West Point professor, William C. Bradford published a 200 page paper in the National Security Law Journal which’s main points The Guardian summed up,
William C Bradford, proposes to threaten “Islamic holy sites” as part of a war against undifferentiated Islamic radicalism. That war ought to be prosecuted vigorously, he wrote, “even if it means great destruction, innumerable enemy casualties, and civilian collateral damage”.
Other “lawful targets” for the US military in its war on terrorism, Bradford argues, include “law school facilities, scholars’ home offices and media outlets where they give interviews” – all civilian areas, but places where a “causal connection between the content disseminated and Islamist crimes incited” exist.
The West Point faculty member urges the US to wage “total war” on “Islamism”, using “conventional and nuclear force and [psychological operations]”, in order to “leave them prepared to coexist with the West or be utterly eradicated”. He suggests in a footnote that “threatening Islamic holy sites might create deterrence, discredit Islamism, and falsify the assumption that decadence renders Western restraint inevitable”. (h/t: JD)
It is surprising that this paper was able to make it past the editor and was included in the journal in the first place. It makes an elaborate case for the killing of professors and others who are deemed enemies of the state for criticizing the “War On Terror.” It employs the methodology of Robert Spencer in describing critics of the military and US policy as “useful idiots” and sympathizers of the catch-all bogeyman known as “Islamists.”
Most of the news reports have focused on Bradford’s fascistic call to eliminate professors and attack academic institutions. The retraction by the journal focuses completely on this aspect of his paper, which granted is the central thesis,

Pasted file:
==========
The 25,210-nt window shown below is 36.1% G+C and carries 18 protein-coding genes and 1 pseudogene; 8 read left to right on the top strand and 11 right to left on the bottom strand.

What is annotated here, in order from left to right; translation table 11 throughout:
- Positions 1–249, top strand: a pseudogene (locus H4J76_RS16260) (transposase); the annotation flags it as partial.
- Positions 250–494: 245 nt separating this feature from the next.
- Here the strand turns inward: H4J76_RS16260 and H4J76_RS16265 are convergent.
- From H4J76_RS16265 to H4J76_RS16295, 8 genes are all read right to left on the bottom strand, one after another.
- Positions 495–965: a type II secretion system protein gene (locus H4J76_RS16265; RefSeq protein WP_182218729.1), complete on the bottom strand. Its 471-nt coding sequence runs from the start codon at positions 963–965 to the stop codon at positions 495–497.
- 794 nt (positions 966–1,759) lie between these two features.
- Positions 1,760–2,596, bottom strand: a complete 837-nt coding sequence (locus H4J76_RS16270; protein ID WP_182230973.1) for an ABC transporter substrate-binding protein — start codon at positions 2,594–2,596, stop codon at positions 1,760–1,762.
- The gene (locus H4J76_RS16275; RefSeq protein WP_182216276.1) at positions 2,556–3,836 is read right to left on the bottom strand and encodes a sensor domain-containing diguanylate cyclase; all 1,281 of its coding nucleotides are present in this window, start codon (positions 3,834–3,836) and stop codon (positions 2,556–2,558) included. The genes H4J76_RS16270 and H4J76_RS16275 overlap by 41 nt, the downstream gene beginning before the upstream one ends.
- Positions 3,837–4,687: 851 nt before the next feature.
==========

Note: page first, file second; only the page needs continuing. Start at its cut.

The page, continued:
This past spring the Journal made a mistake in publishing a highly controversial article, Trahison des Professeurs: The Critical Law of Armed Conflict Academy as an Islamist Fifth Column, 3 Nat’l Sec. L.J. 278 (2015), by William C. Bradford, who is currently an assistant professor at the United States Military Academy. As the incoming Editorial Board, we want to address concerns regarding Mr. Bradford’s contention that some scholars in legal academia could be considered as constituting a fifth column in the war against terror; his interpretation is that those scholars could be targeted as unlawful combatants. The substance of Mr. Bradford’s article cannot fairly be considered apart from the egregious breach of professional decorum that it exhibits. We cannot “unpublish” it, of course, but we can and do acknowledge that the article was not presentable for publication when we published it, and that we therefore repudiate it with sincere apologies to our readers.
Moving forward, the current Editorial Board is committed to generating legitimate scholarly debate, representing all points of view, in the area of national security law. However, we have learned from this experience, and we recognize the responsibility that attends our publication decisions. The process of selecting articles is one our Editorial Board takes very seriously, and we are re-examining our selection process to ensure that we publish high quality scholarly articles.
A welcomed and necessary retraction by the Journal to save face after this embarrassing incident, though it doesn’t tell us why they published or made this “mistake” in the first place.
It is telling that the retraction doesn’t mention another factor why Bradford’s article can be considered as exhibiting an “egregious breach of professional decorum”: the fact that it considers threatening “total war” and use of nuclear strikes on “Islamists” and Muslim holy sites as a reasonable strategy! Shouldn’t that be included in the whole reason why this paper was so awful?